Large vs. small II, the effect of different panoramas on the final decision.

Following up with our last post, we will present two examples with similar conditions but with key changes in the two main aspects that will drive our decision: biology and economics.

First, let us describe our hypothetical farm. Let’s say we have a 100-hectare shrimp farm. The farm is divided into 50 2-hectare ponds. Since our farm’s energy source is not very reliable, we decide to produce in a semi-intensive system, with a density of 20 shrimp per m2, without aeration and using continuous water exchange of roughly 10% daily. The climate characteristics of our farm let us produce from March to November with a constant temperature.

Now let’s state our basic economic parameters. First, let’s say we have a feed cost of 1.06 USD per kg, a total fixed labor cost of 40,000 USD per week, energy costs equal to 18,000 USD per week, and a price structure by size, as shown in the table below. Then, for simplicity, let’s say we have other additives, such as vitamins, probiotics, etc., of 32,000 USD per week, a harvest cost of 0.05 USD per kg of shrimp harvested, and processing fees ascend to 1.9 USD per kg processed.

Size (gr per shrimp)
CaliberMinMaxAvrg.Price
61-706774.75
51-608994.88
41-50911115.88
31-351315156.25
26-301517176.75
16-202328288.33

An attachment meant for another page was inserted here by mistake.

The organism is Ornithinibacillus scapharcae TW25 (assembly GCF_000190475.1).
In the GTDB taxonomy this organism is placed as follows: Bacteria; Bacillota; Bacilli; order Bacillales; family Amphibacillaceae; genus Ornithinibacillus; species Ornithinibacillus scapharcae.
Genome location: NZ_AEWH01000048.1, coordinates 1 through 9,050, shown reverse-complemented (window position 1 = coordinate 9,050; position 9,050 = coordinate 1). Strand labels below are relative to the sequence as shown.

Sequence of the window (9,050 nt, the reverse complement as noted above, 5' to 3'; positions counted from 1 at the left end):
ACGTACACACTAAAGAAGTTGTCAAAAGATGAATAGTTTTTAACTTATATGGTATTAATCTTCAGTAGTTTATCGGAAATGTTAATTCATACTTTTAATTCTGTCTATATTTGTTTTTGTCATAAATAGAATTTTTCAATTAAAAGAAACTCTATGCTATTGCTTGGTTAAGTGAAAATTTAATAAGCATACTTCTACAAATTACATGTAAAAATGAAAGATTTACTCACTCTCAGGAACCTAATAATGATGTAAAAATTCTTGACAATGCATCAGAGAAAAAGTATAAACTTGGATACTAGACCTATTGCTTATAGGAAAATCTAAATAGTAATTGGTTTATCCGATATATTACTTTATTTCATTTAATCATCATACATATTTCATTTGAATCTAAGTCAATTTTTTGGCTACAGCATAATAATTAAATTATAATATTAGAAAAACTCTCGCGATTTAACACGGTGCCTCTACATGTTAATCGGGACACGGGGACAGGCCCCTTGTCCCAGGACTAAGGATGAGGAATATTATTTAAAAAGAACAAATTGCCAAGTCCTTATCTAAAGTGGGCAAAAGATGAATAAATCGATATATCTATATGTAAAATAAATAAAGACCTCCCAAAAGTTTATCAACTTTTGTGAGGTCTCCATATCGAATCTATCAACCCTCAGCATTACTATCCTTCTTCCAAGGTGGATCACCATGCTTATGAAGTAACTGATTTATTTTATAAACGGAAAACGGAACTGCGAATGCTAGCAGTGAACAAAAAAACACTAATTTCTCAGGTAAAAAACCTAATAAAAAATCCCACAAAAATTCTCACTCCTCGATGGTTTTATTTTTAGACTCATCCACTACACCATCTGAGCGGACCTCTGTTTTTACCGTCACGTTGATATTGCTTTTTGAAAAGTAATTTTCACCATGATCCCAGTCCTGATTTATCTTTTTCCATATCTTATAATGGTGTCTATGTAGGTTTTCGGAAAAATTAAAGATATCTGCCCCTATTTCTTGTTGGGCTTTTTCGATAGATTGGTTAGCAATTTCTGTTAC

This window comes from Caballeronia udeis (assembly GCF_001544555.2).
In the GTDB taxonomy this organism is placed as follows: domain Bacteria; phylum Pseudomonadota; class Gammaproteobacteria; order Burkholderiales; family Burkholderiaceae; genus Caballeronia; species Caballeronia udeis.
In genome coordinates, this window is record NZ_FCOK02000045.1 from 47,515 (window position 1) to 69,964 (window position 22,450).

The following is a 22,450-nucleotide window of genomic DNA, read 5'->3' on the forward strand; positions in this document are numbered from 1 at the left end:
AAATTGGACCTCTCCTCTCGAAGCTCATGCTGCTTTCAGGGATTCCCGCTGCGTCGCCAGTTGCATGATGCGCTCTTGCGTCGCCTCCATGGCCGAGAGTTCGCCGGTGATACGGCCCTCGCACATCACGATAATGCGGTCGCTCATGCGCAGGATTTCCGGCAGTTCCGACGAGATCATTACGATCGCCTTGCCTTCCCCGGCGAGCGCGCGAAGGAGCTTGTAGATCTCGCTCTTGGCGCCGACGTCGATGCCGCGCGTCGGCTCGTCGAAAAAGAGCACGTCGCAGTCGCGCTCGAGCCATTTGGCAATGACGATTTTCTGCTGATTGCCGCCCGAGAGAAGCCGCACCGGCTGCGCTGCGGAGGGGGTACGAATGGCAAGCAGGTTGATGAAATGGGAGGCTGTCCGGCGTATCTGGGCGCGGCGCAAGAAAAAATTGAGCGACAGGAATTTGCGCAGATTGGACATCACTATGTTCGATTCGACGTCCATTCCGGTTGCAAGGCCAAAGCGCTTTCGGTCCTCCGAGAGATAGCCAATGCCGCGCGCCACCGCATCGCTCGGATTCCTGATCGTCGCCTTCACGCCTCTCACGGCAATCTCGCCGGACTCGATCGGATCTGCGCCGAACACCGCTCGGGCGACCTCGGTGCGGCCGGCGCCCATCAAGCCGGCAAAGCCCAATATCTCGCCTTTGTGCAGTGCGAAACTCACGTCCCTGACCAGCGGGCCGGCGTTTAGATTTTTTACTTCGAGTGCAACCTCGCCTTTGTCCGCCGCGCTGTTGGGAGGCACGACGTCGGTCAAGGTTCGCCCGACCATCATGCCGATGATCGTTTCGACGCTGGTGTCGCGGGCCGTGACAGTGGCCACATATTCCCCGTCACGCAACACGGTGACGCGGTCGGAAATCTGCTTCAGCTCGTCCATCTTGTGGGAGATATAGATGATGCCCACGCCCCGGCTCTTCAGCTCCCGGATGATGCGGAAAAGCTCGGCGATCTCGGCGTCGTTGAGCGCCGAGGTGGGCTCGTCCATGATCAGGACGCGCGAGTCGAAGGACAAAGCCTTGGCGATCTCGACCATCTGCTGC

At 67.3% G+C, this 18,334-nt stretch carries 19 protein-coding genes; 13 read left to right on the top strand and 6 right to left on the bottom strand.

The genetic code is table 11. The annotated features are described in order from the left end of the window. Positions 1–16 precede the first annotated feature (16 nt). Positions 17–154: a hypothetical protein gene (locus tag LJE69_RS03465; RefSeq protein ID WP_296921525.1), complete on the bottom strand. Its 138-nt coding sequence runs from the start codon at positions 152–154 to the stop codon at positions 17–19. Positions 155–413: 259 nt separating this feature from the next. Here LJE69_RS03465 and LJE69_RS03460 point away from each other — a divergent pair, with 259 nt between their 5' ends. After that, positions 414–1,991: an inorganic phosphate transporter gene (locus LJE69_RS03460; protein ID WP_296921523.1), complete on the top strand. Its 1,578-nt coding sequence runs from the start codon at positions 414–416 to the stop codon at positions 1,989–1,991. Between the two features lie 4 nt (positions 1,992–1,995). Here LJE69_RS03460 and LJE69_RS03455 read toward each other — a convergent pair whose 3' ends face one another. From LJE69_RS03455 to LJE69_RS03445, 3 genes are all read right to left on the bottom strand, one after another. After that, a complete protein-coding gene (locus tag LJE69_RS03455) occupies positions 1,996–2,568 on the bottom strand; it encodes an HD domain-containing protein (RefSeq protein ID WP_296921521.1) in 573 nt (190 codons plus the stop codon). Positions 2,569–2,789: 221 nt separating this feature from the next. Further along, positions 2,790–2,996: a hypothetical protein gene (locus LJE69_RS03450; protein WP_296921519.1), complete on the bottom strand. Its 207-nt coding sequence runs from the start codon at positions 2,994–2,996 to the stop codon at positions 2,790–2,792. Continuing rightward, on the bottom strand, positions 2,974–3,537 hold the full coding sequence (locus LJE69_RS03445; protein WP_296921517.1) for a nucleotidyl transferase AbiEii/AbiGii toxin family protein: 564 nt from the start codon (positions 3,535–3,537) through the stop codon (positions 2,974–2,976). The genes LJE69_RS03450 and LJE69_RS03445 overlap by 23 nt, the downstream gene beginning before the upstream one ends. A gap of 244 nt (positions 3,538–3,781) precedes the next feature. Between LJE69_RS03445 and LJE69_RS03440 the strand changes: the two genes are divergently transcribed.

13-1530353511.25
u1238473814.75
u1048575018.75

Now that the economic bases have been established, let’s set the biological parameters. Remember that the first biological component of importance in determining the harvest size is growth, not only because o the speed or growth rate but also because of the input costs that can drive our production costs up very quickly. Growth and the feed conversion rate (FCR) are determined by several factors such as genetics, water quality parameters, and age; remember that the bigger the organism, the higher energy is needed to increase its weight. Furthermore, once shrimp achieve a certain weight, they can start their maturation process, shifting the use of energy from weight increase to gonad maturation.

With this in mind and considering the zone’s density, temperature, and other characteristics, let us assume that we have a growth curve as follows.

What we see here is a classic weight curve. During the first stages of growth, our shrimp will gain weight exponentially until they reach a moment when this curve starts to settle, and the organism gains weight very slowly or doesn’t gain at all despite the high volume of feed consumed. For our base scenario, let’s consider that the FCR is constant throughout the production cycle and equal to 1.6, although, as we discussed, this is generally not the reality. In reality, FCR will be somewhat stable during the first weeks of production, but as we approach the end of the growth curve, the FCR starts increasing exponentially.

The other biological aspect to consider is survival. In general, shrimp follow a negative exponential function when it comes to survival, as opposed to what happens with growth; the more time we have the shrimp in our ponds, the slower the mortality becomes, being more severe during the first weeks of production.